What if there was a virus going around affecting 30% of primary school students and 70% teenagers? What if that virus had an adverse affect on physical development, emotional and mental health, behaviour, and learning and academic performance?
These effects are occurring now, not through a virus but an equally virulent epidemic that is sweeping through Australian schools. Sleep Deprivation. The good news is that, unlike many viruses, we know the simple cause and effects of sleep deprivation and can take action now to deliver a cure.
Why is sleep deprivation such an issue?
Sleep, nutrition and exercise are core pillars of a healthy life, but sleep will impair function fastest if you don’t get enough:
- Learning and academic performance: sleep helps concentration and motivation along with consolidation and strengthening of new information and memories.
- Emotional and mental health: studies show children who are sleep deprived are more likely to suffer from depression, anxiety, negative body image and low self-esteem.
- Behaviour and decision making: sleep deprivation affects decision making capacity, has a negative effect on behaviour and relationships, and increases risk of accidents.
- Body systems: sleep deprivation affects children’s physical growth, brain development, immune system and plays a key role in weight gain.
Why are our children not getting the sleep they need?
The majority of child and adolescent sleep problems fall into four categories, though for many people a combination are at play.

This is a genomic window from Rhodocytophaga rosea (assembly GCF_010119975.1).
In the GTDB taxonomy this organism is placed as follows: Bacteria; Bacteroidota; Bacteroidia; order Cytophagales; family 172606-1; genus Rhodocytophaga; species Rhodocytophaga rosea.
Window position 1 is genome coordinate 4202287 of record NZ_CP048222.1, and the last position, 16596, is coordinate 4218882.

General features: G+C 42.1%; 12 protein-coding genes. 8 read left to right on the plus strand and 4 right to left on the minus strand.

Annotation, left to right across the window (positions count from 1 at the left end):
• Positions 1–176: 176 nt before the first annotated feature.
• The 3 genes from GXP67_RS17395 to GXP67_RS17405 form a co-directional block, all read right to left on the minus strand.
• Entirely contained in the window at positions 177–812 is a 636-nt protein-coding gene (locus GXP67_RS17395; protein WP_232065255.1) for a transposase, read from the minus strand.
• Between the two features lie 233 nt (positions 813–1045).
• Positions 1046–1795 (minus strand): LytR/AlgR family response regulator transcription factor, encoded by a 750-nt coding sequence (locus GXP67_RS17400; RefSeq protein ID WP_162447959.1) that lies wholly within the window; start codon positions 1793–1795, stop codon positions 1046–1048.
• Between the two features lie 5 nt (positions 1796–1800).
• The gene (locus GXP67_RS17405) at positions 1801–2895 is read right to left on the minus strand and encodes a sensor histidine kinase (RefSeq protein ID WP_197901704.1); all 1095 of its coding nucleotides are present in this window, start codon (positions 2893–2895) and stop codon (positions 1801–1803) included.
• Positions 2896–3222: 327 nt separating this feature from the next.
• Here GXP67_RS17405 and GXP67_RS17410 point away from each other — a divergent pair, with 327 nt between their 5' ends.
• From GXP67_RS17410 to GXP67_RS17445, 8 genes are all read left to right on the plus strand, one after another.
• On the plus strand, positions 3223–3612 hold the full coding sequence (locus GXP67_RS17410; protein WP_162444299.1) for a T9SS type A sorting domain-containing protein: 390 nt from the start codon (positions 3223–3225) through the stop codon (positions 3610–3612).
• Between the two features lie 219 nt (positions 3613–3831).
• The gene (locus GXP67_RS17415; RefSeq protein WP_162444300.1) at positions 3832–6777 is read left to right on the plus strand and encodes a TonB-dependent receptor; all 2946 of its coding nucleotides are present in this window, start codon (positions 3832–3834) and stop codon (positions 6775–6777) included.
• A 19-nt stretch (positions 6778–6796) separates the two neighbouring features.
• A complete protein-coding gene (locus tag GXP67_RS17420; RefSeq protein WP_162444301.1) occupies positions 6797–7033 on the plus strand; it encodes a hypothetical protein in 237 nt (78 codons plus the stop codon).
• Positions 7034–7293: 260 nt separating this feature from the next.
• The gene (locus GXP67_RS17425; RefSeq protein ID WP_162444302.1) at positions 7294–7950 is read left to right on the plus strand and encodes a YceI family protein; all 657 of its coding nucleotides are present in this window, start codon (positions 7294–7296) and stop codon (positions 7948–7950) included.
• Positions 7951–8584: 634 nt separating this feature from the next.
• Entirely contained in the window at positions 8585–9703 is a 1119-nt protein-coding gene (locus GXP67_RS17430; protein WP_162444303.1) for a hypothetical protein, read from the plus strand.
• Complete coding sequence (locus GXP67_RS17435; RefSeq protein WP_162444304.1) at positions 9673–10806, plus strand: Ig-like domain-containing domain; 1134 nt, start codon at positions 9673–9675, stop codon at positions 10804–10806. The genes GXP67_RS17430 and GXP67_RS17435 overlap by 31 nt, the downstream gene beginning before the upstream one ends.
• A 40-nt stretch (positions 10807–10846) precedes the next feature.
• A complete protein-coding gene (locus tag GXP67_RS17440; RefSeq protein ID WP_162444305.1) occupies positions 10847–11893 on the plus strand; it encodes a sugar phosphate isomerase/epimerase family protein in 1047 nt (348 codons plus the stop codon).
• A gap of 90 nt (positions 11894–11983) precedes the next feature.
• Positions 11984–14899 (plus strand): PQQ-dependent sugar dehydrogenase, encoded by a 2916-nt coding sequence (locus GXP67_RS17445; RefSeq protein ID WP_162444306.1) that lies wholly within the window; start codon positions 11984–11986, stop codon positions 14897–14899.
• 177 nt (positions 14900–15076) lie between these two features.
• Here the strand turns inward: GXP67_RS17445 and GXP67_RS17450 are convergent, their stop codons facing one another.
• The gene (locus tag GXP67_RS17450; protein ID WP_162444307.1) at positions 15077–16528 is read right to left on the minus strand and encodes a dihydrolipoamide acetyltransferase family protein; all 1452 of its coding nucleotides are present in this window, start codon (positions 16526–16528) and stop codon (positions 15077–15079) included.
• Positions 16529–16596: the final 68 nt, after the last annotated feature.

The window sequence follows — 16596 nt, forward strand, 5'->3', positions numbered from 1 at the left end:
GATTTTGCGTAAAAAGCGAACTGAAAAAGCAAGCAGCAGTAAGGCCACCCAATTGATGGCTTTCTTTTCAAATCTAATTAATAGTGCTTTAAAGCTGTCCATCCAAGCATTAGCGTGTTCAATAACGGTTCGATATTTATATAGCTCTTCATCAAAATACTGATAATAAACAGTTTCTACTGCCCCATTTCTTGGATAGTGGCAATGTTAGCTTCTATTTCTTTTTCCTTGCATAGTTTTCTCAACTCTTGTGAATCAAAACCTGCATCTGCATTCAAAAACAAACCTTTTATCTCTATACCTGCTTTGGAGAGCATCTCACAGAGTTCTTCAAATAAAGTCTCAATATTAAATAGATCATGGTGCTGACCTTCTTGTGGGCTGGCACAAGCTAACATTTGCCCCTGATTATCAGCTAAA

- Insufficient sleep: This is the most common sleep problem influenced by lack of understanding of the importance of sleep and hours required for optimal functioning. This combined with a busy lifestyles and the drive to be socially connected means sleep becomes undervalued and a low priority. Together this means children are simply not getting enough sleep for optimal physical and mental health.
- Psychological Insomnia: Is a common problem reported by adolescents. This includes difficulty initiating sleep, difficulty maintaining sleep, waking up too early and non-restorative sleep causing significant distress or impairment. The cause is often anxiety, depression or stress. Or it could be that they cannot switch off their brain from thinking and let go of the day.
- Delayed sleep phase disorder (DSPS): Also known as “late body clock” or “night owl”. This can be generally defined when the teen‘s sleep is delayed by more than 2 hrs of the desired time. They have difficulties getting to sleep, being more awake late at night and sleepy in the morning. This creates difficulties getting up at the appropriate time in the morning and they may describe feeling permanently jetlagged. This body clock preference in adolescence is a mix of biological factors, further exacerbated by lack of parental monitoring, academic and social pressures and the use of electronic devices.
- Snoring and Obstructive Sleep Apnea (OSA): Loud and regular nightly snoring is often abnormal in otherwise healthy children. Sometimes it is a sign of a respiratory infection, a stuffy nose or allergy. In more serious cases it can be a sign of obstructive sleep apnea (OSA). This is caused by an obstruction of airflow when breathing, causing a lack of adequate oxygen supply to the brain. In children this is most commonly due to enlarged tonsils and adenoids but may also be influenced by factors including obesity and small airways.
How much sleep do our children need?